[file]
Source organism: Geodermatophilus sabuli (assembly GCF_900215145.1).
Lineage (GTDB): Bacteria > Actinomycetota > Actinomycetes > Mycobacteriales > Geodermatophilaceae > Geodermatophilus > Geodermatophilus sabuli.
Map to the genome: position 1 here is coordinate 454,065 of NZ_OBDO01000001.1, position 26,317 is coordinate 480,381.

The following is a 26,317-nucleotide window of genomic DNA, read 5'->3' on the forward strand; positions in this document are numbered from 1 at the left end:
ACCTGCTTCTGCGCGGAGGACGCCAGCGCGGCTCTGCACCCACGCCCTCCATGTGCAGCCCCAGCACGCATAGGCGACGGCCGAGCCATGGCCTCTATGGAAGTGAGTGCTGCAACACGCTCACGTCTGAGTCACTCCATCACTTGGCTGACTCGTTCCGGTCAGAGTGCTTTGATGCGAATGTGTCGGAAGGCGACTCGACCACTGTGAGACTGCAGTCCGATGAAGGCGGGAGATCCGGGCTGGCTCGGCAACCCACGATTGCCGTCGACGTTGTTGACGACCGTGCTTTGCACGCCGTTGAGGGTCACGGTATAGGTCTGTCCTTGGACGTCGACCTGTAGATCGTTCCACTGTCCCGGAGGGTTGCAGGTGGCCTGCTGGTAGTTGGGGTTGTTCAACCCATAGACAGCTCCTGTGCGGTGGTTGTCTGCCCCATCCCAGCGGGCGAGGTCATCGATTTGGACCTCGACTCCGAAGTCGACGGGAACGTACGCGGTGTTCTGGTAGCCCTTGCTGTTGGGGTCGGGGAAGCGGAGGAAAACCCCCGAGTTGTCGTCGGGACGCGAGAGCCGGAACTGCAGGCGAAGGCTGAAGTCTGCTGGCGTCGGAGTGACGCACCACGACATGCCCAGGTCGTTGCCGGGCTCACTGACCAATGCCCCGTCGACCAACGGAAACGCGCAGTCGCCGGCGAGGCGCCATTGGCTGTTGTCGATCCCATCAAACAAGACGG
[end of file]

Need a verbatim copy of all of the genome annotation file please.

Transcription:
Source organism: Geodermatophilus sabuli (assembly GCF_900215145.1).
Lineage (GTDB): Bacteria > Actinomycetota > Actinomycetes > Mycobacteriales > Geodermatophilaceae > Geodermatophilus > Geodermatophilus sabuli.
Map to the genome: position 1 here is coordinate 454,065 of NZ_OBDO01000001.1, position 26,317 is coordinate 480,381.

The following is a 26,317-nucleotide window of genomic DNA, read 5'->3' on the forward strand; positions in this document are numbered from 1 at the left end:
ACCTGCTTCTGCGCGGAGGACGCCAGCGCGGCTCTGCACCCACGCCCTCCATGTGCAGCCCCAGCACGCATAGGCGACGGCCGAGCCATGGCCTCTATGGAAGTGAGTGCTGCAACACGCTCACGTCTGAGTCACTCCATCACTTGGCTGACTCGTTCCGGTCAGAGTGCTTTGATGCGAATGTGTCGGAAGGCGACTCGACCACTGTGAGACTGCAGTCCGATGAAGGCGGGAGATCCGGGCTGGCTCGGCAACCCACGATTGCCGTCGACGTTGTTGACGACCGTGCTTTGCACGCCGTTGAGGGTCACGGTATAGGTCTGTCCTTGGACGTCGACCTGTAGATCGTTCCACTGTCCCGGAGGGTTGCAGGTGGCCTGCTGGTAGTTGGGGTTGTTCAACCCATAGACAGCTCCTGTGCGGTGGTTGTCTGCCCCATCCCAGCGGGCGAGGTCATCGATTTGGACCTCGACTCCGAAGTCGACGGGAACGTACGCGGTGTTCTGGTAGCCCTTGCTGTTGGGGTCGGGGAAGCGGAGGAAAACCCCCGAGTTGTCGTCGGGACGCGAGAGCCGGAACTGCAGGCGAAGGCTGAAGTCTGCTGGCGTCGGAGTGACGCACCACGACATGCCCAGGTCGTTGCCGGGCTCACTGACCAATGCCCCGTCGACCAACGGAAACGCGCAGTCGCCGGCGAGGCGCCATTGGCTGTTGTCGATCCCATCAAACAAGACGG